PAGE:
The other great documentary is The Wilderness Years which looks at the fans love for the show despite its absence from the telly and the ways that the Doctor remained in our consciousness such as the books, audio plays, the magazine, comic strips, and fan made films.

There are also some other interesting bits throughout the other special features.  For instance, in Who Peter, a look at the relationship between Doctor Who and a British children's program entitled Blue Peter.  The interesting part about that documentary is the way that the relationship has been updated with the return of Doctor Who.  I'm not sure why this documentary is on this DVD release as it might fit better on a series from the new Who, but I'm glad I saw it.  I gained a new appreciation for one of my least favorite episodes for the nuWho, Love and Monsters, thanks to this documentary.

Watching the screen tests for Paul McGann reiterate how amazing I think that he would have been as the Doctor for a longer period of time, but also how glad I am that Segal's vision isn't the one that ultimately forged the future for Doctor Who.  The whole Doctor being half-human thing is clearly where he wanted to go with the role (as well as having the Doctor and the Master being half-brothers).  His ultimate storyline involved the Doctor searching for his father.  Personally, I don't think that it would have been a great choice, and the way things stand right now are much better for the show and for the character, but I still am a little saddened by the small taste of Paul McGann that we are left with.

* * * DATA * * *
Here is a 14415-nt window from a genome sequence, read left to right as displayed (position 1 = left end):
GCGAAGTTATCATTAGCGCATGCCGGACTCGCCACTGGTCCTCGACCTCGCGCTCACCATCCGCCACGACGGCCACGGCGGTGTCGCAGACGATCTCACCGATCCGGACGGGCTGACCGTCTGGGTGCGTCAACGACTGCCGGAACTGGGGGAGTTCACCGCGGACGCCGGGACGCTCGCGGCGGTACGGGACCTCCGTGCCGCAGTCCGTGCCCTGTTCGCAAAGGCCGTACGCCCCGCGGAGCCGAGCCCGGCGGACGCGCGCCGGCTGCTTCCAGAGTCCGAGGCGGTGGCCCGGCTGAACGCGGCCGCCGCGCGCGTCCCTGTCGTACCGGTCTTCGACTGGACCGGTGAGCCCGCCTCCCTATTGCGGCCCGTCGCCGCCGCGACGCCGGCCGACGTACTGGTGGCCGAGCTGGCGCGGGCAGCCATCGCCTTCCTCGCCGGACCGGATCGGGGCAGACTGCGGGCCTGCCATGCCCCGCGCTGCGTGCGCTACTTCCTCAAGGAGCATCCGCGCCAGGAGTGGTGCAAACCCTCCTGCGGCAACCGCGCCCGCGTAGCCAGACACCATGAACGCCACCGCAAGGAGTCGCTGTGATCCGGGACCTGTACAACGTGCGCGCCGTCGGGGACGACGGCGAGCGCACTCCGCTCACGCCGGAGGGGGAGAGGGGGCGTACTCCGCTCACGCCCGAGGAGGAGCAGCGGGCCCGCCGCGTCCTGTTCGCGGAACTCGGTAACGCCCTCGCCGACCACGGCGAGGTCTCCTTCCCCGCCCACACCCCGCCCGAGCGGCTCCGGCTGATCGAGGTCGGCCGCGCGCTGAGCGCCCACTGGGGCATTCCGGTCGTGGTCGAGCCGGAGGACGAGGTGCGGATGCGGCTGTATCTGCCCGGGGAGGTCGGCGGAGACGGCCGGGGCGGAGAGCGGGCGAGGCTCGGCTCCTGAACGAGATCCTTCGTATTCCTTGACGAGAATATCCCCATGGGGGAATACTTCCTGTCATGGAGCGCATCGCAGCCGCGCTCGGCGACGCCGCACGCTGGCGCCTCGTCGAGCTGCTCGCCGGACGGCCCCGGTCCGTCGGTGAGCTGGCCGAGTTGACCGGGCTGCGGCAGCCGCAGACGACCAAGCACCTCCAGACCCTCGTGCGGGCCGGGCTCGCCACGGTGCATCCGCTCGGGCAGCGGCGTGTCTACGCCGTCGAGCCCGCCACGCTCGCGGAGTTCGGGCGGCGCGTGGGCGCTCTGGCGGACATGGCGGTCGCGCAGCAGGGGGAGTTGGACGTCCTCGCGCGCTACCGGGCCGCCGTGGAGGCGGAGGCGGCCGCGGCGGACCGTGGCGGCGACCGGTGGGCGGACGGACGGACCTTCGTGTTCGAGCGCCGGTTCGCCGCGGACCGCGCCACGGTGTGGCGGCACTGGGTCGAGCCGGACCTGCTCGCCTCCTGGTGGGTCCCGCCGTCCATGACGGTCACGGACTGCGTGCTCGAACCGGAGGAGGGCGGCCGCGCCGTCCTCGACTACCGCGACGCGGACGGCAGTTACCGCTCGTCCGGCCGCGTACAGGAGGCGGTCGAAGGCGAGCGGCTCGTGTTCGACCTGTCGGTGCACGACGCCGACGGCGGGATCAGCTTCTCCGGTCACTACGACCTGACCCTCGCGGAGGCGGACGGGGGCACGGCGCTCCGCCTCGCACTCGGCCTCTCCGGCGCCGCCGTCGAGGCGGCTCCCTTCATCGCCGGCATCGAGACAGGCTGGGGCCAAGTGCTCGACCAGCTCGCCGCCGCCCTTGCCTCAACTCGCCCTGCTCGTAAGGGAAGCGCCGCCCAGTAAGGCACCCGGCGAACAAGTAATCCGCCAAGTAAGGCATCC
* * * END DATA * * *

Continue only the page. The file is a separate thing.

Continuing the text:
Although there are a lot of audio adventures, novels, and comic strips continuing the adventures of the Eighth Doctor, some of which you can learn about in some of the other fantastic extras on this two disc set.

Until Next Time, A Christmas Carol, Matt Smith's first special is released next week, and I will review the special and the DVD (well, I'm getting it on BluRay, but you know) release for you then!